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| p.3 #5 · p.3 #5 · Getting Unstuck - How do you re-motivate yourself? |
This will probably be the longest post I have ever made But most was written by others.
Get back to basics. Forget all the other "noise". Take your D800, mount a 50mm lens, use M mode, shoot jpg. When you get home, review your shots. Delete (for good) all shots that doesn't work for you right there and then. Work quickly on those that do. End. Finito. Session's over.
Your problems (too much gear, backlog) is exactly what I use to kick-start myself sometimes. I limit my choices, and I shoot less often.
But the backlog - Slow down your photo taking I don't have the patience (or time) to do film, but try to limit yourself - either by forced using JPEG that you won't process, or by intentionally bringing tiny memory cards and making all shots count
Yep, agree with limiting yourself to just 1 or 2 lenses and a body each time you go out. I find that I just enjoy shooting whatever I have with me, rather than carrying a bagful of lenses which is heavy and slows me down always wondering if I have the right lens mounted.
I don't enjoy spending hours on a computer so my processing is simple - I shoot JPEG, then cull bad/weak photos, crop/auto contrast on the ones I like and that's it.
I do already often take just one camera, one lens, usually D800+50P or E-PL3+12/2. Every day to work, for example. My problem is not so much in carrying lots of stuff and not knowing what to pull out, or killing myself with the weight. My problem is more along the lines of not knowing what to shoot. You know, when the surroundings are too familiar. And switching up what I shoot (landscape -> macro, macro -> architecture, ...) doesn't really work for me, this is what I did last few times I slowed down JPG doesn't work for me at all, I hate the results to the point where it demotivates me, and most of what I do requires pulling back the highlights, boosting the shadows, or similar.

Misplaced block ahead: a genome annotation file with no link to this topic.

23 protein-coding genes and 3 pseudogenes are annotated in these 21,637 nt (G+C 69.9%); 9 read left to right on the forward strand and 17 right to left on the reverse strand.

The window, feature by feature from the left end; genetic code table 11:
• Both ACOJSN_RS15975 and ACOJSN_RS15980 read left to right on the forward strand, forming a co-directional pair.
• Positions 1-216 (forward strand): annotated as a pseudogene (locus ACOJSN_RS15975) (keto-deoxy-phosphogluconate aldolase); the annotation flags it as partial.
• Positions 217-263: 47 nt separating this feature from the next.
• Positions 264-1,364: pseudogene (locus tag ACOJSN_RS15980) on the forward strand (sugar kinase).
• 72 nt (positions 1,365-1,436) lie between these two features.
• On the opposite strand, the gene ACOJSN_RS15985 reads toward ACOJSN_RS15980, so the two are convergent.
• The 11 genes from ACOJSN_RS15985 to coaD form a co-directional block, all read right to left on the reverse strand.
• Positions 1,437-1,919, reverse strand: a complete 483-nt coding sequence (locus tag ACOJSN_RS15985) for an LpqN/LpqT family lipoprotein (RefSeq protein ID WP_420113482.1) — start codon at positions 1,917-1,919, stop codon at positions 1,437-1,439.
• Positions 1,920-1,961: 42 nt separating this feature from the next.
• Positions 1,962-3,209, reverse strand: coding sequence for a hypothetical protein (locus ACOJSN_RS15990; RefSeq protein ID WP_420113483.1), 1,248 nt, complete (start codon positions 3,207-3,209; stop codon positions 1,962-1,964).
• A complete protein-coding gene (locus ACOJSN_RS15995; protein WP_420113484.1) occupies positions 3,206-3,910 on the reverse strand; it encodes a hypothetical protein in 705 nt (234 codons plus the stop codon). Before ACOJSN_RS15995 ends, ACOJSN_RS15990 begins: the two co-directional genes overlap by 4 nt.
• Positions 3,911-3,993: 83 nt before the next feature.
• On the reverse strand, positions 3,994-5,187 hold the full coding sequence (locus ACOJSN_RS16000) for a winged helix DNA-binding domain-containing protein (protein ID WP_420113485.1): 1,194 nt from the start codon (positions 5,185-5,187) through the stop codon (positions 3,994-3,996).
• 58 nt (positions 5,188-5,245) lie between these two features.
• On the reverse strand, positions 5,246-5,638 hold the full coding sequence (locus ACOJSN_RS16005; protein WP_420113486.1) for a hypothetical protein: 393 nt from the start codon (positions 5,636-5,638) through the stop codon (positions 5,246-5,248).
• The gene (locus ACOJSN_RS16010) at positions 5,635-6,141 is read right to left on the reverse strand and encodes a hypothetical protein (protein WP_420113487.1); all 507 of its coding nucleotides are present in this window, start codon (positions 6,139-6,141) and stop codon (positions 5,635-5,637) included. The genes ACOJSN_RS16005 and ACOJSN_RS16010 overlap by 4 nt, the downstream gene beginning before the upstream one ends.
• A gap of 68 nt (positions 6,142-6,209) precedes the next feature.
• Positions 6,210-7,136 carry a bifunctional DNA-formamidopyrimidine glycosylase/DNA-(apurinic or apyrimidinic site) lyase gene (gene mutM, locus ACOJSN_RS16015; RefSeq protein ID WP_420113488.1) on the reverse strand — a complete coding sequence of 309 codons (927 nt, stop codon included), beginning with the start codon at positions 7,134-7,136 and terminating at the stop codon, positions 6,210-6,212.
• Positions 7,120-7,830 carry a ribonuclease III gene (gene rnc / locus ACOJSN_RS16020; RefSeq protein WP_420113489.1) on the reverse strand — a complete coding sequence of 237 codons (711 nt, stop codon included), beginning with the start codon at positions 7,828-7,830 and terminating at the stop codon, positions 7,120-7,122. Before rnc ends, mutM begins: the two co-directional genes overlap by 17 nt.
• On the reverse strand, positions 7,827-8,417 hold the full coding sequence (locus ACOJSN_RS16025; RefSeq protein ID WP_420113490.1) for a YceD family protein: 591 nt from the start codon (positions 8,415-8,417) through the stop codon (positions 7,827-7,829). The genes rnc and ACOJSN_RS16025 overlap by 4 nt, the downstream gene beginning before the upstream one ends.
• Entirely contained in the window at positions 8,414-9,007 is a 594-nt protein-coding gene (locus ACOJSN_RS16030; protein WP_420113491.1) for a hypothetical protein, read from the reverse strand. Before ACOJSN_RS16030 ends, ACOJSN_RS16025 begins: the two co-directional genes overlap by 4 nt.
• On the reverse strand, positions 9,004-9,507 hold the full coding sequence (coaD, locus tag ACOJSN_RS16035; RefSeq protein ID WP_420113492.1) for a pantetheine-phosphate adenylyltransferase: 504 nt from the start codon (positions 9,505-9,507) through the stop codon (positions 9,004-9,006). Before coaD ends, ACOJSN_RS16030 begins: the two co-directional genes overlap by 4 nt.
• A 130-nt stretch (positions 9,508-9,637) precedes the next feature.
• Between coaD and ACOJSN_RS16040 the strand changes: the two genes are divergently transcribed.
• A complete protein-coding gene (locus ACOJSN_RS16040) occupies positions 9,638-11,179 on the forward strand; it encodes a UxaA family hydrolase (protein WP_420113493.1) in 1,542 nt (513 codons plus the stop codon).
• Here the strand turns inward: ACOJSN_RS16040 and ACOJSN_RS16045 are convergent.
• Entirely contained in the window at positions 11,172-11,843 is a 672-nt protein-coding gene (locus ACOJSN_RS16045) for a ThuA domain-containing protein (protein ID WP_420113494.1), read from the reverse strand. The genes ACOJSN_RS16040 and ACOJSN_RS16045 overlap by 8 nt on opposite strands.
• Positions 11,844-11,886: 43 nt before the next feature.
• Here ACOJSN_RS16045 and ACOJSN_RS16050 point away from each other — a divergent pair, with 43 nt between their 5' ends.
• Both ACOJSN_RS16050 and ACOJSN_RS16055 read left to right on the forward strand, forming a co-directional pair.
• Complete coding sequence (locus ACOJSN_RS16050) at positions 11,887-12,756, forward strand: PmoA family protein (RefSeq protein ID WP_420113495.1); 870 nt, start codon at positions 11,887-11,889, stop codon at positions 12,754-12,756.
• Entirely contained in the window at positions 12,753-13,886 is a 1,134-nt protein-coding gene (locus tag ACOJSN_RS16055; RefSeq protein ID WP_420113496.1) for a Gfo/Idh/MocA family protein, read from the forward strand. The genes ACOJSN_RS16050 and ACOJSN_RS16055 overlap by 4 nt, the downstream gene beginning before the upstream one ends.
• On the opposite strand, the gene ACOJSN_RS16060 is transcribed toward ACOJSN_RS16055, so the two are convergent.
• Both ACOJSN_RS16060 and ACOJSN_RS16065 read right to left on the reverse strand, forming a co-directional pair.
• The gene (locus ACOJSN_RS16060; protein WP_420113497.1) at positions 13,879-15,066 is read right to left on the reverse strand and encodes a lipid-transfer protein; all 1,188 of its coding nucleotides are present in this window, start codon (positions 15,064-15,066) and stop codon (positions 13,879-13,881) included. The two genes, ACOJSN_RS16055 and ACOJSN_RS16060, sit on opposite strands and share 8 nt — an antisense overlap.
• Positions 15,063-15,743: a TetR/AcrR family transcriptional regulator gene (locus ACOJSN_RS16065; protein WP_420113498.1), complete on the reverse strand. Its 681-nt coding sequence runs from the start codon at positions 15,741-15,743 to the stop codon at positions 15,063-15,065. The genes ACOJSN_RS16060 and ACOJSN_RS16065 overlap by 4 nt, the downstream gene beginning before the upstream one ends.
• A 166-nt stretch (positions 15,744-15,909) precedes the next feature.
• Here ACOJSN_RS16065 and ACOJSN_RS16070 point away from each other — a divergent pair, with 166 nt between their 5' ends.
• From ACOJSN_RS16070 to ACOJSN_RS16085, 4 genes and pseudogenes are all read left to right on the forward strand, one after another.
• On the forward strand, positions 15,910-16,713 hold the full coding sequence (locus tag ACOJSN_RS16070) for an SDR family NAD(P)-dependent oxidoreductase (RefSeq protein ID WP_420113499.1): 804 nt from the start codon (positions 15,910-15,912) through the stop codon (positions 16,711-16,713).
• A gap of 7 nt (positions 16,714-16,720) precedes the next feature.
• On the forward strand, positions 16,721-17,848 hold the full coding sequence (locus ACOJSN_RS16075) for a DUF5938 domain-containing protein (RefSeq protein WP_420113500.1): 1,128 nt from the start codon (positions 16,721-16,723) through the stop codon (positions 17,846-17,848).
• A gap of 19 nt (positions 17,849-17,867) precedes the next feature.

But the pictures that I took that I like most are pictures of humans. especially pictures I took in a project (which I can't share because the pictures involve mentally handicapt persons).
Go another route, a less comfortable one, do something new, take just 1 or 2 lenses and a body. Forget about the lenses you have at home and why you maybe should have brought that other one that now stands on your drawer.